The Carnival season is like one large buffet. You can sample all of it over multiple courses; just some of it, by confining yourself to a few things which appeal to you; or none at all (which means leaving the restaurant altogether, to keep the analogy going). But the point is, there’s no right way to do Carnival. The very impulse and origins of Carnival defy the idea of any established order or authority, anything which forces you to conform. Here we’ll introduce you to how the season unfolds. Once you get a sense of what’s on offer, decide what you want to indulge in, and — as we say here — “play yuhself”!
Party. Party hard. Party soft. Party some more …
Though the powers that be seem to have decided that Carnival band launches won’t happen earlier than July (for now), this means a long fete (party) season that kicks into high gear after Christmas. The fetes are something of a buffet too: there are more affordable, low-key “cooler fetes” (where you can bring or buy your own food and drink), and more upscale, exclusive, food and drink all-inclusives for which people fork out big money for entry (and wardrobe). The most popular fetes usually feature the biggest soca stars as headliners.
Take in a different kind of show …
Speaking of headliners, you can catch both living legends and the stars of the moment at a range of shows — including their own. There are a handful of vintage calypso tents; intimate concert events (like Under the Trees); huge concerts by soca stars (like Machel Montano and KES) and party promoters. There are more theatrical events like 3canal’s annual Carnival show and the Canboulay Riots Re-enactment (staged the Friday morning before Carnival, commemorating the 1881 Carnival-time uprising against British colonial authorities). On the Friday night before Carnival, the Soca Monarch final is a combination of party and competition, featuring some of the best soca artists in the region. And Champs in Concert features all the winners in a show just after Carnival.
Catch the pan jumbie
For some, Carnival is pan. Full stop. Steelpan aficionados hit the panyards of their favourite steelbands for weeks as they practise for the Panorama finals (Carnival Saturday). Those successfully adjudicated on site early in the season advance to the semi-finals at the Queen’s Park Savannah two weeks before Carnival. Real pan lovers will be in the Grand Stand, or on the drag/track that leads to the Savannah stage — bands practise and fine-tune as they go.
Witness battles for supremacy
In addition to pan and soca, there are countless competitions for Carnival’s myriad artforms.
- Calypso wars culminate in the Calypso Monarch competition at Dimanche Gras on Carnival Sunday. There are also crowns for different calypso styles — including the entirely improvised extempo — and for the juniors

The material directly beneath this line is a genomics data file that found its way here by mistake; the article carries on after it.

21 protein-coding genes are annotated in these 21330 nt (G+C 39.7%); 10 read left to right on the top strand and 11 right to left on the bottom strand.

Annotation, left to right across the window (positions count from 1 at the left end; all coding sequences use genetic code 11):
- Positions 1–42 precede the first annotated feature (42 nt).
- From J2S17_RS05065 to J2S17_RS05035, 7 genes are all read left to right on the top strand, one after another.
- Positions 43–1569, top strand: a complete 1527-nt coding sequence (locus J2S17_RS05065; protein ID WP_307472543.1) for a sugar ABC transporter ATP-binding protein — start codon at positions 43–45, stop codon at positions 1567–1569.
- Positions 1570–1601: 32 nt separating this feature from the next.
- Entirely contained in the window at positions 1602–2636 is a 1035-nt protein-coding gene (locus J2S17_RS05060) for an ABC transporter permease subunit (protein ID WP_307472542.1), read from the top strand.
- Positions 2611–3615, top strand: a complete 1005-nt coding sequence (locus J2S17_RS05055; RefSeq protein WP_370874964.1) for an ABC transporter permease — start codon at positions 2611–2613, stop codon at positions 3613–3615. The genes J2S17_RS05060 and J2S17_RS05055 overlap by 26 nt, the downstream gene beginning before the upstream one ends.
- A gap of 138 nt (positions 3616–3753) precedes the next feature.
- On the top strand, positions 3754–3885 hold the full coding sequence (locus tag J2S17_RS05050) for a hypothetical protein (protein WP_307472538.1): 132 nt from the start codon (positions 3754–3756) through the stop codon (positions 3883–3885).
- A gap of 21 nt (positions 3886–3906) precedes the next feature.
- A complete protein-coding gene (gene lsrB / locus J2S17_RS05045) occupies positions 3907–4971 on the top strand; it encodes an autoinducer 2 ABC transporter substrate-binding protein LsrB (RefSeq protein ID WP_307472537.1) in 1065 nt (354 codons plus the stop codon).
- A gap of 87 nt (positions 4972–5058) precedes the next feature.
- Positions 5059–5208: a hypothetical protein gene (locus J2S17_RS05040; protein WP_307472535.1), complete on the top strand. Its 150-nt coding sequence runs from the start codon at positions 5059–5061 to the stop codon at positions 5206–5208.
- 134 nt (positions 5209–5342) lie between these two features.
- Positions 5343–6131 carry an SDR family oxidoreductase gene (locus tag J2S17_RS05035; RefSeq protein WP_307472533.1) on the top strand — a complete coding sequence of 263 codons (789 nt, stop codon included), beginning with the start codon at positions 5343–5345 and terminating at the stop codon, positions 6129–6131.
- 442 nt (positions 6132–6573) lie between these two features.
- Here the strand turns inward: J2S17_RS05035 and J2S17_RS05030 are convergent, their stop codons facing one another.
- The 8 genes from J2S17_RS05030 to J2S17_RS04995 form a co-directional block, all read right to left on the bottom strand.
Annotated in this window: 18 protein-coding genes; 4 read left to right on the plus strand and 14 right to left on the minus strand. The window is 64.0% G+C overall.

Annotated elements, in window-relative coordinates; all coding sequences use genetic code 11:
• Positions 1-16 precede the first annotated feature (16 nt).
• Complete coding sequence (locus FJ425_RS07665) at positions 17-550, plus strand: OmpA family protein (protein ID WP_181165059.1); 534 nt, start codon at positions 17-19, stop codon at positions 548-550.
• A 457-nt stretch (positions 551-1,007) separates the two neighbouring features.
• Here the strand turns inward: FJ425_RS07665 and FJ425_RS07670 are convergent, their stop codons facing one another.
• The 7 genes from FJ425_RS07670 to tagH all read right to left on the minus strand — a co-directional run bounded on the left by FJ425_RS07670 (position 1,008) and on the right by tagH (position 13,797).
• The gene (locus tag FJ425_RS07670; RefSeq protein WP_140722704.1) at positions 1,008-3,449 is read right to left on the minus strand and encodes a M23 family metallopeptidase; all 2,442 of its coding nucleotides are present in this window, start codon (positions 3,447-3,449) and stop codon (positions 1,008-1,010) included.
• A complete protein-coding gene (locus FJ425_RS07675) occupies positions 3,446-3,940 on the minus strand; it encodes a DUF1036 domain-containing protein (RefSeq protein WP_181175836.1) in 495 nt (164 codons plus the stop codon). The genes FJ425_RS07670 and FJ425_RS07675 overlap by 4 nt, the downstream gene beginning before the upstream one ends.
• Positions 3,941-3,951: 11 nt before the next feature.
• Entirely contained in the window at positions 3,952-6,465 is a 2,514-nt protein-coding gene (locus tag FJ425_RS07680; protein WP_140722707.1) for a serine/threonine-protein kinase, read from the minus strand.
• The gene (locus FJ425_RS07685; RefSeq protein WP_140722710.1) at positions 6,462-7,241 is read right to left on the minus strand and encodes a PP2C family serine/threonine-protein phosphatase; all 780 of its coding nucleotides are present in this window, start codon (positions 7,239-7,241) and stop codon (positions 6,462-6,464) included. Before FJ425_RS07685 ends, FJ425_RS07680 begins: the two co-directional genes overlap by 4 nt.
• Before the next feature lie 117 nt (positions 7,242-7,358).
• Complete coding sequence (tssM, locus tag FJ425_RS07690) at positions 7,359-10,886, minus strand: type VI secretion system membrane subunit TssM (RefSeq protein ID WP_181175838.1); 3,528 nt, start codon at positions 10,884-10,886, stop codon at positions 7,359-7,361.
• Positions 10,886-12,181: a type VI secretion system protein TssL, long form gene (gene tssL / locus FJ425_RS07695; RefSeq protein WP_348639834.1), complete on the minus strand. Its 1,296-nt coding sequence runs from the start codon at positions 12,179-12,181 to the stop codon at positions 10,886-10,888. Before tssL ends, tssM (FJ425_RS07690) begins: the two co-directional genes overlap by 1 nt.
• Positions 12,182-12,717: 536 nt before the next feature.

- Spectacular individual costumes, junior and senior, compete for the titles of king and queen of the bands
- Kiddies Carnival features some of the best designs of the season
- Stick-fighting (“bois”) competitions take place across the country
- Traditional and ol’ mas characters such as the Dame Lorraine (a man in a dress with stuffed bosom and bottom, satirising bulky colonial matrons), the ominous Midnight Robber with his grandiloquent speeches, and the talkative Pierrot Grenade compete at events through the season.
“Make a ritual of the sunrise”…
For some, it’s pan. For others, it’s J’ouvert that is the centrepiece of their Carnival.
At 4am on Carnival Monday, the “reign of the Merry Monarch” begins as thousands of people gyrate through the streets, disguised in the trappings of “dutty mas” — oil, grease, paint, mud, cocoa, clay, old clothes, or provocative costumes delivering stinging socio-political commentary. Traditional bands feature characters like jab jabs, blue devils, bats, and more.
“There is a force of exultation, a celebration of luck, when a writer finds himself a witness to the early morning of a culture that is defining itself, branch by branch, leaf by leaf, in that self-defining dawn, which is why, especially at the edge of the sea, it is good to make a ritual of the sunrise.”
— Derek Walcott, The Antilles: Fragments of Creole Memory
“Pay de devil”…
As the sun sets on Carnival Monday evening, another kind of Carnival tradition unfolds in the hills of Paramin. The annual competition pits fearsome blue devils against each other at Fatima Junction. They swarm the streets and the hillsides dancing, chanting, beating their biscuit tins, blowing their whistles, and demanding payment from spectators with their cries! Just remember, this is a performance …
Play a mas
Chances are, you know how this all ends on Carnival Tuesday: thousands have filled the streets of Port of Spain (and other towns across the country) from as early as 7am, en route to the Queen’s Park Savannah or Socadrome stages. Many are dressed in full costume — some in flashy BBF (bikinis, beads, and feathers) bands, some as traditional characters, some in inspired fusions of the traditional and the fashion-forward. Others are out to spectate, and “take a jump” with a passing band. The most tireless will go till after the sun goes down … then hobble to work (or the beach) come Ash Wednesday …
Check out the rest of our website for a range of Carnival information — its origins and history, how a steel pan is made, and a calendar of events for 2017. For schedules and info, visit the websites of the National Carnival Commission (ncctt.org), Pan Trinbago (pantrinbago.co.tt), the National Carnival Bands Association (ncbatt.com), and Trinidad Carnival Diary (trinidadcarnivaldiary.com).